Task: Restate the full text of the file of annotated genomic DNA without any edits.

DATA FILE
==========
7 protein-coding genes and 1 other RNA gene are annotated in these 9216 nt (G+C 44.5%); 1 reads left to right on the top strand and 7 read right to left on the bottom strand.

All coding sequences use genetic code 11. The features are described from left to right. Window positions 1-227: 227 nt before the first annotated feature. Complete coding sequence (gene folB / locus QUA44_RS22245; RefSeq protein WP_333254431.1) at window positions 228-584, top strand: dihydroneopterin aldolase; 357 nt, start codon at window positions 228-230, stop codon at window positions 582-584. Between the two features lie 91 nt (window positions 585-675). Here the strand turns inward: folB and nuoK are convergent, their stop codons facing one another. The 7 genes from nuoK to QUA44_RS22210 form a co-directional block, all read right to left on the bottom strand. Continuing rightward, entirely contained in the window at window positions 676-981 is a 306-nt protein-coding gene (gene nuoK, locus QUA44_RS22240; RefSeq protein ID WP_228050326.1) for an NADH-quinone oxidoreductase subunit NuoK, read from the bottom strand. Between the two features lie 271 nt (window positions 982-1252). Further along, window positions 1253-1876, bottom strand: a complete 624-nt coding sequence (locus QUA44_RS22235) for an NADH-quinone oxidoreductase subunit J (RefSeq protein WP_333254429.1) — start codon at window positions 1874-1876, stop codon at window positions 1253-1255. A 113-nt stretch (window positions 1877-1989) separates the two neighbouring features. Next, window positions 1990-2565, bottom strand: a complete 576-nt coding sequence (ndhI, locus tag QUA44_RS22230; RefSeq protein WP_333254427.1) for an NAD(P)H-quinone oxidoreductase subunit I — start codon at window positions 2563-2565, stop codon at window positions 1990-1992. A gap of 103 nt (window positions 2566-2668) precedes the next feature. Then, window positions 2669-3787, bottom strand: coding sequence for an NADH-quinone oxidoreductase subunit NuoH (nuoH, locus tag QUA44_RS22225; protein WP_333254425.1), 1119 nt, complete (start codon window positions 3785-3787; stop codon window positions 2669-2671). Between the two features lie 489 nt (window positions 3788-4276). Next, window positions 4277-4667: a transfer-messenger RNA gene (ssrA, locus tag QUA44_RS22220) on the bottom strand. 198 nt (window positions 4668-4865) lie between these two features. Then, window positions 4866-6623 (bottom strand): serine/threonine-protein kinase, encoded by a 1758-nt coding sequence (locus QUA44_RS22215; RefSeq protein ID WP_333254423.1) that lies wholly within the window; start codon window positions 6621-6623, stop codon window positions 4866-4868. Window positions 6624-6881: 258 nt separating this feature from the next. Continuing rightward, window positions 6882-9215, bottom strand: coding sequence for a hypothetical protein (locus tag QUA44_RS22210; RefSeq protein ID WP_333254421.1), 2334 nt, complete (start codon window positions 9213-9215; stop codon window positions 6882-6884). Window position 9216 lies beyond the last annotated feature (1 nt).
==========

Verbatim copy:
7 protein-coding genes and 1 other RNA gene are annotated in these 9216 nt (G+C 44.5%); 1 reads left to right on the top strand and 7 read right to left on the bottom strand.

All coding sequences use genetic code 11. The features are described from left to right. Window positions 1-227: 227 nt before the first annotated feature. Complete coding sequence (gene folB / locus QUA44_RS22245; RefSeq protein WP_333254431.1) at window positions 228-584, top strand: dihydroneopterin aldolase; 357 nt, start codon at window positions 228-230, stop codon at window positions 582-584. Between the two features lie 91 nt (window positions 585-675). Here the strand turns inward: folB and nuoK are convergent, their stop codons facing one another. The 7 genes from nuoK to QUA44_RS22210 form a co-directional block, all read right to left on the bottom strand. Continuing rightward, entirely contained in the window at window positions 676-981 is a 306-nt protein-coding gene (gene nuoK, locus QUA44_RS22240; RefSeq protein ID WP_228050326.1) for an NADH-quinone oxidoreductase subunit NuoK, read from the bottom strand. Between the two features lie 271 nt (window positions 982-1252). Further along, window positions 1253-1876, bottom strand: a complete 624-nt coding sequence (locus QUA44_RS22235) for an NADH-quinone oxidoreductase subunit J (RefSeq protein WP_333254429.1) — start codon at window positions 1874-1876, stop codon at window positions 1253-1255. A 113-nt stretch (window positions 1877-1989) separates the two neighbouring features. Next, window positions 1990-2565, bottom strand: a complete 576-nt coding sequence (ndhI, locus tag QUA44_RS22230; RefSeq protein WP_333254427.1) for an NAD(P)H-quinone oxidoreductase subunit I — start codon at window positions 2563-2565, stop codon at window positions 1990-1992. A gap of 103 nt (window positions 2566-2668) precedes the next feature. Then, window positions 2669-3787, bottom strand: coding sequence for an NADH-quinone oxidoreductase subunit NuoH (nuoH, locus tag QUA44_RS22225; protein WP_333254425.1), 1119 nt, complete (start codon window positions 3785-3787; stop codon window positions 2669-2671). Between the two features lie 489 nt (window positions 3788-4276). Next, window positions 4277-4667: a transfer-messenger RNA gene (ssrA, locus tag QUA44_RS22220) on the bottom strand. 198 nt (window positions 4668-4865) lie between these two features. Then, window positions 4866-6623 (bottom strand): serine/threonine-protein kinase, encoded by a 1758-nt coding sequence (locus QUA44_RS22215; RefSeq protein ID WP_333254423.1) that lies wholly within the window; start codon window positions 6621-6623, stop codon window positions 4866-4868. Window positions 6624-6881: 258 nt separating this feature from the next. Continuing rightward, window positions 6882-9215, bottom strand: coding sequence for a hypothetical protein (locus tag QUA44_RS22210; RefSeq protein ID WP_333254421.1), 2334 nt, complete (start codon window positions 9213-9215; stop codon window positions 6882-6884). Window position 9216 lies beyond the last annotated feature (1 nt).